This article about Mexico City's ever-popular Restaurante Nicos bears repeating today for an important announcement. Just a few weeks ago, our much-loved Nicos was named to the list of 50 Best Restaurants in Latin America, presented by RESTAURANT, a British specialty magazine. Long a great cause for pride in Mexico City, thanks to this award Nicos is now even better known throughout the world.
Mexico City's gourmands--the many of us who are heartily fond of good food and drink--often travel substantially north of the Centro Histórico (downtown) to have a marvelous meal. The magnet that pulls us to Delegación Azcapotzalco? Restaurante Nicos, a Mexico City institution since 1957. Started by don Raimundo Vázques and his wife María Elena Lugo Zermeño (chef Gerardo's parents) and run by the Vázquez Lugo family for the last 58 years, the restaurant offers a warmly charming atmosphere, excellent service, and simply fantastic food.
It always makes me happy to see that Nicos makes its guacamole exactly the way I've been doing it at home for 30 years. You can see that the avocado is left in silky chunks; it's not mashed. Add a little olive oil, some sea salt, small-diced white onion, small-diced tomato, chopped cilantro, and as much minced chile serrano as your palate can handle. No limón (Key lime) is necessary.
Prepared at tableside with perfectly ripe, perfectly fresh ingredients, this guacamole brims over in its molcajete (volcanic stone mortar) and is a plentiful appetizer for four diners. It's served with freshly-fried salty totopos (tortilla chips).
This oasis of great eating has never pretended to be more than a family restaurant serving home-style Mexican cooking. Traditional recipes prepared and served in the spirit of Slow Food are the basis of Nicos' kitchen, and attentive, non-obtrusive, closely-supervised staff continue to ensure that the customer is king. Really, what more can we want?
Another appetizer, this time doblada de tinga (delectable stewed, spiced, and shredded chicken stuffed into a folded, hot-off-the-comal (griddle) tortilla). These dobladas are offered three to an order, but our server generously provided our table of four diners with an extra doblada.
A Mexican food enthusiast and restaurant owner visiting from Oregon recently invited me and some other friends to accompany him for comida (main meal of Mexico's day) at Nicos. An eager sí, cómo no!, and Mexico Cooks! joined this group of friends at table. Faced with the truly difficult choices among Nicos' marvelous appetizers, soups, salads, and main dishes, we of course ordered far too much food, and of course we polished it all off with delight.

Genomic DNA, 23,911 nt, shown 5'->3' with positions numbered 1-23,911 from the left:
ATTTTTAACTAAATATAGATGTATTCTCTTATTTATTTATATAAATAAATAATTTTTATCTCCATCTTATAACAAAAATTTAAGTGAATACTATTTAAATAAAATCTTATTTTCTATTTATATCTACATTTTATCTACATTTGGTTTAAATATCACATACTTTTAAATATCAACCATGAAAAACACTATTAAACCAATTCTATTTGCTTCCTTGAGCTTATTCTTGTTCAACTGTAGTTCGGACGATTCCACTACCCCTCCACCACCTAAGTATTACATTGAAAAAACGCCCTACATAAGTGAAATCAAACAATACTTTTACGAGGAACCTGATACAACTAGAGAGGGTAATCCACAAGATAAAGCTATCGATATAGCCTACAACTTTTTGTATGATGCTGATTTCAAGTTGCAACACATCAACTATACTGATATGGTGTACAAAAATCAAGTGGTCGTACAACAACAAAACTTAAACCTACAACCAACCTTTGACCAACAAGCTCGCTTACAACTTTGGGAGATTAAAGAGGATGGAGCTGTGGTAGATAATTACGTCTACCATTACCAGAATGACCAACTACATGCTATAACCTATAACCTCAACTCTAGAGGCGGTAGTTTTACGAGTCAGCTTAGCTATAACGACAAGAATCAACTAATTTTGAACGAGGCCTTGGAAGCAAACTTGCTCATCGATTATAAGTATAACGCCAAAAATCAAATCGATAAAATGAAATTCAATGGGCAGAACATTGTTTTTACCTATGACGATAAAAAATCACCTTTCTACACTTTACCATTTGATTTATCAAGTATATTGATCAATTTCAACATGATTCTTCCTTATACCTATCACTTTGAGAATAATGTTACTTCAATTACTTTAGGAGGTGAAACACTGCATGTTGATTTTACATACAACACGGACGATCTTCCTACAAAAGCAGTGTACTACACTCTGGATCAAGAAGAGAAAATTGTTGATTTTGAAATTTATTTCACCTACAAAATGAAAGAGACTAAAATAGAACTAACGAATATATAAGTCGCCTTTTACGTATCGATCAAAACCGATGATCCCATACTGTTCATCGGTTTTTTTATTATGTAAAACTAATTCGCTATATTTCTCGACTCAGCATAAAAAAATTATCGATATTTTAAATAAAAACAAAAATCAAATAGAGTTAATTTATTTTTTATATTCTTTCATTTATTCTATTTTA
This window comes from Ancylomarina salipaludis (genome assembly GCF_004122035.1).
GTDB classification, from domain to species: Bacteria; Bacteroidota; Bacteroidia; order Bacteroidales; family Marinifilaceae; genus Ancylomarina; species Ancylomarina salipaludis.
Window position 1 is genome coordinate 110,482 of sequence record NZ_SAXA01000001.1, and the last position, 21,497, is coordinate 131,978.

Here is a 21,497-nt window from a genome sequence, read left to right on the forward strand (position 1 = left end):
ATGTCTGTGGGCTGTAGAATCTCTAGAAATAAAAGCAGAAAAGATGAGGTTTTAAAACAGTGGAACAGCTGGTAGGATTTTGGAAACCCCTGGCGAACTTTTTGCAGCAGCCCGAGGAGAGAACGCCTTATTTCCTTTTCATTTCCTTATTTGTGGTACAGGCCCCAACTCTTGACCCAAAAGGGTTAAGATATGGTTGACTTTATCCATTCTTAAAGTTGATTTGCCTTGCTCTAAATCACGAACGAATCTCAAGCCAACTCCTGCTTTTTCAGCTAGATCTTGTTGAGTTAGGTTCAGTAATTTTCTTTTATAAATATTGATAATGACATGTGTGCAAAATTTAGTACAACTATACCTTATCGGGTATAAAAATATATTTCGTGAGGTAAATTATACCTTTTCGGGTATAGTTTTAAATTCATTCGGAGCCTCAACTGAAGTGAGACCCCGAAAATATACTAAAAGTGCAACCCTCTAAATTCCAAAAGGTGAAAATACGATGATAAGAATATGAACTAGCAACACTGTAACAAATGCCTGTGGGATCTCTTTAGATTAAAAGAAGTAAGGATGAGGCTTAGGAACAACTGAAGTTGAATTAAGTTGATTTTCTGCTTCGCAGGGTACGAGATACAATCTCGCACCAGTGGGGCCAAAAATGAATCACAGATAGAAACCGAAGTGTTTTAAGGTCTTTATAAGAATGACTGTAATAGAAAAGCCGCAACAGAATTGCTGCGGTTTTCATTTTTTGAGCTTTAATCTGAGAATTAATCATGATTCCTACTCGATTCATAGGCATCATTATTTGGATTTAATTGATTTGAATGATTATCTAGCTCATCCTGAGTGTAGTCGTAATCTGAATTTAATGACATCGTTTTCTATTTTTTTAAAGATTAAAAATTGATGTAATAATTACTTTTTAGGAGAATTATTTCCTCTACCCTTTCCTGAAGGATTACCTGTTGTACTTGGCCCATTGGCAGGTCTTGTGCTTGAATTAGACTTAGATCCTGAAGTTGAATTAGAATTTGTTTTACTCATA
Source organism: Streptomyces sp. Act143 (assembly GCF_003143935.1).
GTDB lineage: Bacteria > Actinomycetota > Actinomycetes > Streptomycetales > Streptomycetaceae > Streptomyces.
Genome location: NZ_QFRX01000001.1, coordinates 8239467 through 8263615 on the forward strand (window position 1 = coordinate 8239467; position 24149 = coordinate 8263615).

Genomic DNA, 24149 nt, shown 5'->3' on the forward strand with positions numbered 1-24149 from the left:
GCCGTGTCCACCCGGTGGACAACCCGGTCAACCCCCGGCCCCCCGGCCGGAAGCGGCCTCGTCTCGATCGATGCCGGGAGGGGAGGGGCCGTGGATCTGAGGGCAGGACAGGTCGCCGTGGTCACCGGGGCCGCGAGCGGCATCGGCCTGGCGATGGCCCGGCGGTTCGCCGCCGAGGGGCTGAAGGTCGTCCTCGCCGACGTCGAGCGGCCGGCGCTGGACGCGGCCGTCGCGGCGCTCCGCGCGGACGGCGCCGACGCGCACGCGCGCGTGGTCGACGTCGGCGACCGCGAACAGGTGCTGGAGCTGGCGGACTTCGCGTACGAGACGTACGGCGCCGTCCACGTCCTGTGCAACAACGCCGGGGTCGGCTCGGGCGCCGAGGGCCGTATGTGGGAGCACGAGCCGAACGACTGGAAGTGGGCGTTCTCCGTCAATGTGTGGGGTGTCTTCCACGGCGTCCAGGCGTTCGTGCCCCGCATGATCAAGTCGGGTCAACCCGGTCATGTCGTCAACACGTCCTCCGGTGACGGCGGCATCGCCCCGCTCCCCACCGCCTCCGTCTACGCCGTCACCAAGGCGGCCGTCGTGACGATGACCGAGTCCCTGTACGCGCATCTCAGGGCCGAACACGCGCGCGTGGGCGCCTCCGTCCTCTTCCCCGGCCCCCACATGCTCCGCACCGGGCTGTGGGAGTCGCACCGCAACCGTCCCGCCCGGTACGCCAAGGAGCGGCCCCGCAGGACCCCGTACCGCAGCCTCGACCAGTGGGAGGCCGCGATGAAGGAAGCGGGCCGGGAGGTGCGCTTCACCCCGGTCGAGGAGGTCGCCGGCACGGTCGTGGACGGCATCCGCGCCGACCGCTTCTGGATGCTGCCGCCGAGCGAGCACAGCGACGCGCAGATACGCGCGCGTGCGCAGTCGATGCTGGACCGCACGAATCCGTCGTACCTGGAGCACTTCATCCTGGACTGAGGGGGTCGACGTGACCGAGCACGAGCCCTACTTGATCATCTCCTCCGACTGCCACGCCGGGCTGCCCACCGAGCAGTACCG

Our third entrada (appetizer) was this beautiful plate of trancas--taquitos (small rolled and fried tacos) stuffed with chicken and served with farm-fresh crema de mesa (Mexican table cream, similar to creme fraiche), grated queso fresco (soft white cheese), lettuce, and tomato--plus a small bowl of guacamole.
We ordered two sopas to share. This is what Mexico knows as a sopa seca (dry soup). In this case, it's the very special sopa seca de natas; a 19th century recipe from the convent of the Capuchinas (Capuchin nuns) in Guadalajara. It's made of crepes, layered with shredded chicken and a sauce made of nata (unpasteurized cream from raw milk), tomatoes, and finely sliced chile poblano. Once the ingredients are layered in a baking dish, they're baked for about an hour and a half.
A soup plate arrives at table already piled with accompaniments for sopa de frijoles, the sopa aguada (liquid soup) we ordered. The shallow bowl holds strips of thinly sliced, fried tortillas, queso Pijijiapan (a white crumbly cheese from the state of Chiapas), lightly fried chile de árbol, and crema de rancho (farm-style table cream). Note the name Pijijiapan: it's the only place name in Mexico with five dotted letters in a row! You can always count on Mexico Cooks! for this sort of fascinating trivia.
Absolutely delicious sopa de frijoles (bean soup), based on an ayocote (white runner bean) broth flavored with fresh epazote (wormweed) is then ladled atop the soup accompaniments, and our waiter added a few drops of organic olive oil.
The first of our three platos fuertes (main dishes) was adobo de antaño con carne de cerdo con tamal de ejote tierno (pork cooked in an old-fashioned smooth, spicy adobo (sauce) and served with a fresh-corn tamal.
Our second main dish: conejo al chile piquín (tender rabbit in a chile piquín sauce), served with ensalada de nopalitos (cactus paddle salad). Next time I am at Nicos, I'll order this dish just for myself. It was unquestionably my favorite--fall-off-the-bone tender rabbit cooked in a supremely delicious sauce. Just try and get me to give you a bite!
This dish of pollo en hoja de aguacate con pulque (boneless chicken with avocado leaf, orange juice, butter, and pulque) was, for me, a close runner-up to the rabbit. Beautifully presented and carrying the subtle flavor of anise-y avocado leaf and earthy pulque, the recipe was created by one of Mexico's foremost chefs and my friend, Mexico's great lady of the kitchen, Alicia Gironella d'Angeli.
Can you tell that we were simply too stuffed to order dessert? We waddled out of the restaurant into the first downpour of Mexico City's 2013 rainy season, happy to have spent several hours enjoying one another's company and a superb meal. Next time you're in Mexico City, Restaurante Nicos will be a truly memorable experience for you.
Av. Cuitláhuac 3102, corner of Clavería
Mexico City 02080
Tel: 55.5396.7090 (reservations suggested for hours of comida, 2.30-4:00PM)
Hours: Monday through Friday 7.30AM to 7:30PM
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